Every week, Mansion Global poses a tax question to real estate tax attorneys. Here is this week’s question.
Q: What are some of the tax deductions you can take in the U.S., Europe, Asia and elsewhere when either buying an eco-friendly home or installing such systems in your home?
A: Tax deductions and incentives for buying eco-friendly homes or making green home improvements vary widely in the world. Some countries don’t even have any, such as Costa Rica, Singapore and Vietnam.
Here is a look at the policies in some countries, in alphabetical order:
Germany. “There are no direct tax deductions for eco-friendly houses/installations in Germany,” said Roland Kahabka, partner at HEUSSEN, a German corporate law firm. “However; there are subsidies (e.g. for heating renovations) or special condition credits for particular energy efficiency measures.” These vary countrywide and depend on the state, or Bundesland, in Germany.
Mansion Global is now on LinkedIn. Join the discussion.
The Kreditanstalt für Wiederaufbau, Germany’s promotional bank, offers special condition credits of a maximum of €50,000 each for building or redeveloping energy-efficient projects, including both residential and commercial.These credits can come in the form of a fixed-rate loan and deferral of loan payments for the first years, said Mr. Kahabka.
Switzerland. In Switzerland, the legal situation in such cases may differ from canton to canton. Zurich, for example, is the most populous and economically most important of Switzerland’s 26 cantons. Plus its eco-friendly tax rules are consistent with those at the federal level.
“Priority is given to tax incentives in connection with real estate improvements. As a general rule, certain maintenance expenses for properties counted as personal assets are tax deductible,” said Markus Aeschbacher, partner at HMP Hartmann Müller Partners, a law firm in Zurich. “Investments that save energy and protect the environment are equivalent to deductible maintenance expenses.”
The amount that can be saved depends on the total expenses on items such as energy-efficient windows, heat insulation and energy-efficient appliances, he said.
These costs – unlike all other investments, including general maintenance costs—are deductible, even if the investments increase the property value, Mr. Aeschbacher said.
Finally, “various incentive programs—the terms of which may vary from year to year—offer subsidies for different energy-efficiency measures (e.g., insulation of facades and roofs).
United Kingdom. "There are no specific deductions available for the purchase of eco-friendly homes or the installation of such systems in residential property,” said Patrick Harney, partner and head of Private Client at the London law firm Forsters.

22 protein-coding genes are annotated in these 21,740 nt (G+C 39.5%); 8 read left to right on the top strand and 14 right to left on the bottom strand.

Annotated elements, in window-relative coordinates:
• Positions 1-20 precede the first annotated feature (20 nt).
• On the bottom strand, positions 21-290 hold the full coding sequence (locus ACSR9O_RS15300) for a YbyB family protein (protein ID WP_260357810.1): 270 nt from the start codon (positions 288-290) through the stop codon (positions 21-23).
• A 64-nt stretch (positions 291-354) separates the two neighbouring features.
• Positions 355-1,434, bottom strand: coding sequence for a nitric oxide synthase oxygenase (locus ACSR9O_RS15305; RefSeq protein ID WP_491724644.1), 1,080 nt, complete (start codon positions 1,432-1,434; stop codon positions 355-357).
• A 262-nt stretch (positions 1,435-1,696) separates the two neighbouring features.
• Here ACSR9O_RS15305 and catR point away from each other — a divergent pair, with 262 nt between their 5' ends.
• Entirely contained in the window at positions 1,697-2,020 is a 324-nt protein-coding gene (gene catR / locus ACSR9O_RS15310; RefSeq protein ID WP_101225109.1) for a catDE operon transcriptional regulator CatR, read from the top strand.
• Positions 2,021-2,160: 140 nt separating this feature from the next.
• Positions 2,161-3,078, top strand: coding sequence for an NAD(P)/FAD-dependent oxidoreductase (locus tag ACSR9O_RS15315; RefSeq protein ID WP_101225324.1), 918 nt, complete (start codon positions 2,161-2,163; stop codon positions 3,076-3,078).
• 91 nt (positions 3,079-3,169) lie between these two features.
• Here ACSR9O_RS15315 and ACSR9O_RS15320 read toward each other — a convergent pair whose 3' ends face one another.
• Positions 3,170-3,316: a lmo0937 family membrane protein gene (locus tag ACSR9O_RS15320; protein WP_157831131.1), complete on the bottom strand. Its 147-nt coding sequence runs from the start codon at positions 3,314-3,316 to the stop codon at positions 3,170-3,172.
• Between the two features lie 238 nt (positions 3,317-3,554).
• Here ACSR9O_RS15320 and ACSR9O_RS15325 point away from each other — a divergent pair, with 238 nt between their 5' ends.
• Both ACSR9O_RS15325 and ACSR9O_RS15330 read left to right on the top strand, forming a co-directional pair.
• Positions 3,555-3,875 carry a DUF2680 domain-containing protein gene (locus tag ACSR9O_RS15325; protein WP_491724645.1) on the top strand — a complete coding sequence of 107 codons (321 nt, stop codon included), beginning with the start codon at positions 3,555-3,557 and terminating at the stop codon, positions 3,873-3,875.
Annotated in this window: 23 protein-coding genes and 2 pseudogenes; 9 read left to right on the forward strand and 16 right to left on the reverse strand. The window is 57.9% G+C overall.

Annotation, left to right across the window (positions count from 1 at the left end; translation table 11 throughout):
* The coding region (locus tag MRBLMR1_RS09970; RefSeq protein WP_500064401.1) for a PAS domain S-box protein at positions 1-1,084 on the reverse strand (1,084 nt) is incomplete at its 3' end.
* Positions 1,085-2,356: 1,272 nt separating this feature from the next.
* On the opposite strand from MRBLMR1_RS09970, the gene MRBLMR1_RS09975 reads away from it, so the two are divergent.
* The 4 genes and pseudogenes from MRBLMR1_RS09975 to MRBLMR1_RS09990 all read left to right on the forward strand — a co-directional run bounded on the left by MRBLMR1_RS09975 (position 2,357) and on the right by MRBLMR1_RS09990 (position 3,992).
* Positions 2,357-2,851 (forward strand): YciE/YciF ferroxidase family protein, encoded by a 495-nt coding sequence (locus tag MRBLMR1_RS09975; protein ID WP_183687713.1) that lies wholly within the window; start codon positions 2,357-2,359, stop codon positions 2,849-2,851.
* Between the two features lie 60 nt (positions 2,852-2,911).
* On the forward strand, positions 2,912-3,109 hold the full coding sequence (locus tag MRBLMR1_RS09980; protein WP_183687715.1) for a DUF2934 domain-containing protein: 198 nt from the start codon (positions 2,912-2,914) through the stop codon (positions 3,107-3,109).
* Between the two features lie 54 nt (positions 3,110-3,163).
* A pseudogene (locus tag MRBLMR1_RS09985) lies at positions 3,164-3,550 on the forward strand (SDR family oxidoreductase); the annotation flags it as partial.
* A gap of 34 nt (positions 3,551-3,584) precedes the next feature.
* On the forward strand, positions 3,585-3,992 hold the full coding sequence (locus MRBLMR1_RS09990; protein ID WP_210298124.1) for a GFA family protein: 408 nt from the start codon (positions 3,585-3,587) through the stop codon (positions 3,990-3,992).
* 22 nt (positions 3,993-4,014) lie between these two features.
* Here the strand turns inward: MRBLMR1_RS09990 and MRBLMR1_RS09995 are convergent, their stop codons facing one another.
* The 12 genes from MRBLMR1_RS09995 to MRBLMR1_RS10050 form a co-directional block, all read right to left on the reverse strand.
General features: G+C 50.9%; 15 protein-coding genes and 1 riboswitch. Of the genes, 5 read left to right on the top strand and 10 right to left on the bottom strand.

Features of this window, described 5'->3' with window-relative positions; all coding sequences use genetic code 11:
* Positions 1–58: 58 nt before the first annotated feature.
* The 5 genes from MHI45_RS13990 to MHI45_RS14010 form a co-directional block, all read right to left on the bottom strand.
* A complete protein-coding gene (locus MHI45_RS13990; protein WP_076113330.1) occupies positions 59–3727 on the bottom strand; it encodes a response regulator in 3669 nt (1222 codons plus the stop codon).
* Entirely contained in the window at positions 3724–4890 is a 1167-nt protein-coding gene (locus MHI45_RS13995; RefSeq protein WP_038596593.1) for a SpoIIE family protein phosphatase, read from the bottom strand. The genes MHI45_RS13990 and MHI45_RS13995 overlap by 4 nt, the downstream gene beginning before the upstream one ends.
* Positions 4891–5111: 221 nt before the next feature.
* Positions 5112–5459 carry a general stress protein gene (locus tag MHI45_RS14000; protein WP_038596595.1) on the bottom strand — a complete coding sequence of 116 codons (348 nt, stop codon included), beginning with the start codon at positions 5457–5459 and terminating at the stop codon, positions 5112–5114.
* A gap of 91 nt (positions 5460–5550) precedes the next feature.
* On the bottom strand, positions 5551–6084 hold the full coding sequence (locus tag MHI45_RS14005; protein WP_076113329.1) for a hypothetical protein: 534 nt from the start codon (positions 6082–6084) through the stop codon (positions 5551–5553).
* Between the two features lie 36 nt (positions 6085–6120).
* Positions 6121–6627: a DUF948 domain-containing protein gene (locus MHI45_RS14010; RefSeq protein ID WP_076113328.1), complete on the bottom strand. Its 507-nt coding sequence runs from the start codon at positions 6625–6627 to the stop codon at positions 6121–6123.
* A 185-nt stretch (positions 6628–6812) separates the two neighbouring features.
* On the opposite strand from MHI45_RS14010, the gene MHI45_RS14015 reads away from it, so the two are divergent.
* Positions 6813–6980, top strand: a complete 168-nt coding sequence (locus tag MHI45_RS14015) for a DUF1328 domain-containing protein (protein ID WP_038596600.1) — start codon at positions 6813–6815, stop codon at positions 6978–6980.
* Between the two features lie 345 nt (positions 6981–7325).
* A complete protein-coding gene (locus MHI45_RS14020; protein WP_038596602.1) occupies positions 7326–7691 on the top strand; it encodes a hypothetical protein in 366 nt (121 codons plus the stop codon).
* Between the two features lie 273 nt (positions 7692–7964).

However, there are tax incentives related to eco-friendly practices by homeowners, said Jeremy Robertson, Forsters solicitor: The “Feed-in Tariffs” (“FITs”) scheme is an environmental program introduced to promote the generation of electricity through the use of small-scale renewable and low-carbon sources. If certain conditions are met, homeowners can be paid for electricity they generate from eligible systems, such as solar panels, or wind or hydro turbines on their property. Plus, households that use renewable technology to generate electricity mainly for their own use don’t have to pay income tax on FIT payments they receive.
Separately, a 20% “value added tax” (“VAT”) is charged on most goods or services in the U.K. However, the VAT drops to 5% for certain home energy-saving products—such as solar panels, insulation and heat pumps—and their installation. A full list of products/services covered by this can be found here.
United States Although many eco-friendly federal tax credits expired last year, credits for solar water heaters and solar panels are available through 2021, with no maximum limit. Tax credits for the purchase and installation of a solar water heater or solar panels start at 30% this year, decrease to 26% for tax year 2020 and drop to 22% for year 2021, according to ENERGY STAR, a federal program that promotes saving energy and protecting the environment through energy-efficient products, homes and buildings.
Existing homes, whether primary or secondary, as well as new construction qualify, but not rentals.
To find other incentives and rebates for U.S. homeowners, including those offered by utilities, visit energystar.gov.
More from Mansion Global:
Follow Mansion Global:Facebook | Twitter | Instagram | LinkedIn | Messenger
Write to us: firstname.lastname@example.org